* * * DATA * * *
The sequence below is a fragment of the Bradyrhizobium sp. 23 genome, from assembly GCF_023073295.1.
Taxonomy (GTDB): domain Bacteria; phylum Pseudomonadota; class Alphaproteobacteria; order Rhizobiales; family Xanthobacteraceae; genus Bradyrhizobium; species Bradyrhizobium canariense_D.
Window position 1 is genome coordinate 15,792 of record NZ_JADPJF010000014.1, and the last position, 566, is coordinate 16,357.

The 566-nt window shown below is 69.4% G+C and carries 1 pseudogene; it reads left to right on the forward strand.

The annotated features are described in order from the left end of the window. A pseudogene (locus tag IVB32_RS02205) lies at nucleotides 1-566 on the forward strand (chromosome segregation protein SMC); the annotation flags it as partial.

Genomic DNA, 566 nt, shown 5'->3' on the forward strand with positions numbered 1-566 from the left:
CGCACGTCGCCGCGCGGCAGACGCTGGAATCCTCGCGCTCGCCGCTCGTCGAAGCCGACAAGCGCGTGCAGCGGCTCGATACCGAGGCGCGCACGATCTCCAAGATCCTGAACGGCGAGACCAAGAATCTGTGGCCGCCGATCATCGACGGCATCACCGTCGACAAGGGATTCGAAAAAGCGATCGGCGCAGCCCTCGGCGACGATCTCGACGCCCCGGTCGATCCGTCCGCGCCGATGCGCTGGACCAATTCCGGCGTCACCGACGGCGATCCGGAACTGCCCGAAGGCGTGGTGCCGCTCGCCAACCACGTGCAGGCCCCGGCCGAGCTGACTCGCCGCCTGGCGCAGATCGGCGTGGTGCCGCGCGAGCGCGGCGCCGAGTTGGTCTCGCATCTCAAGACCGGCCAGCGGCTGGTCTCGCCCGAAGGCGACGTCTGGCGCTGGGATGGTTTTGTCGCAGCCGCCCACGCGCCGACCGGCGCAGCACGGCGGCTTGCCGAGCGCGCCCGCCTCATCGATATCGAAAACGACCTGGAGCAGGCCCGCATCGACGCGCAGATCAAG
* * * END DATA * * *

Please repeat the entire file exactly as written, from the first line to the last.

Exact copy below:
The sequence below is a fragment of the Bradyrhizobium sp. 23 genome, from assembly GCF_023073295.1.
Taxonomy (GTDB): domain Bacteria; phylum Pseudomonadota; class Alphaproteobacteria; order Rhizobiales; family Xanthobacteraceae; genus Bradyrhizobium; species Bradyrhizobium canariense_D.
Window position 1 is genome coordinate 15,792 of record NZ_JADPJF010000014.1, and the last position, 566, is coordinate 16,357.

The 566-nt window shown below is 69.4% G+C and carries 1 pseudogene; it reads left to right on the forward strand.

The annotated features are described in order from the left end of the window. A pseudogene (locus tag IVB32_RS02205) lies at nucleotides 1-566 on the forward strand (chromosome segregation protein SMC); the annotation flags it as partial.

Genomic DNA, 566 nt, shown 5'->3' on the forward strand with positions numbered 1-566 from the left:
CGCACGTCGCCGCGCGGCAGACGCTGGAATCCTCGCGCTCGCCGCTCGTCGAAGCCGACAAGCGCGTGCAGCGGCTCGATACCGAGGCGCGCACGATCTCCAAGATCCTGAACGGCGAGACCAAGAATCTGTGGCCGCCGATCATCGACGGCATCACCGTCGACAAGGGATTCGAAAAAGCGATCGGCGCAGCCCTCGGCGACGATCTCGACGCCCCGGTCGATCCGTCCGCGCCGATGCGCTGGACCAATTCCGGCGTCACCGACGGCGATCCGGAACTGCCCGAAGGCGTGGTGCCGCTCGCCAACCACGTGCAGGCCCCGGCCGAGCTGACTCGCCGCCTGGCGCAGATCGGCGTGGTGCCGCGCGAGCGCGGCGCCGAGTTGGTCTCGCATCTCAAGACCGGCCAGCGGCTGGTCTCGCCCGAAGGCGACGTCTGGCGCTGGGATGGTTTTGTCGCAGCCGCCCACGCGCCGACCGGCGCAGCACGGCGGCTTGCCGAGCGCGCCCGCCTCATCGATATCGAAAACGACCTGGAGCAGGCCCGCATCGACGCGCAGATCAAG